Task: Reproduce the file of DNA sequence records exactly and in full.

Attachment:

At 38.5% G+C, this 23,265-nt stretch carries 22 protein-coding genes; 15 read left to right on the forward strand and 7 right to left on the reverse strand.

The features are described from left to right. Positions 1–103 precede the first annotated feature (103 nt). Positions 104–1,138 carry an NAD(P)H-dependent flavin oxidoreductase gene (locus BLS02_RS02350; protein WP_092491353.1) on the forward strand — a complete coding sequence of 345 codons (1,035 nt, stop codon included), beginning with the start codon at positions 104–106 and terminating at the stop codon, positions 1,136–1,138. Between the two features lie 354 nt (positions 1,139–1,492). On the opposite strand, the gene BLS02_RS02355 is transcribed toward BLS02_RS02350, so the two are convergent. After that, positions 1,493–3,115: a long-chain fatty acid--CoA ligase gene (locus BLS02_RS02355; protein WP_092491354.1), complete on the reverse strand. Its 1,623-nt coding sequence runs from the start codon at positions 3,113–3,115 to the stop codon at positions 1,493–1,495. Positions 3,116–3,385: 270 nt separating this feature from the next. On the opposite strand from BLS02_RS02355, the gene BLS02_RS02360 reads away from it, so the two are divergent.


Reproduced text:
At 38.5% G+C, this 23,265-nt stretch carries 22 protein-coding genes; 15 read left to right on the forward strand and 7 right to left on the reverse strand.

The features are described from left to right. Positions 1–103 precede the first annotated feature (103 nt). Positions 104–1,138 carry an NAD(P)H-dependent flavin oxidoreductase gene (locus BLS02_RS02350; protein WP_092491353.1) on the forward strand — a complete coding sequence of 345 codons (1,035 nt, stop codon included), beginning with the start codon at positions 104–106 and terminating at the stop codon, positions 1,136–1,138. Between the two features lie 354 nt (positions 1,139–1,492). On the opposite strand, the gene BLS02_RS02355 is transcribed toward BLS02_RS02350, so the two are convergent. After that, positions 1,493–3,115: a long-chain fatty acid--CoA ligase gene (locus BLS02_RS02355; protein WP_092491354.1), complete on the reverse strand. Its 1,623-nt coding sequence runs from the start codon at positions 3,113–3,115 to the stop codon at positions 1,493–1,495. Positions 3,116–3,385: 270 nt separating this feature from the next. On the opposite strand from BLS02_RS02355, the gene BLS02_RS02360 reads away from it, so the two are divergent.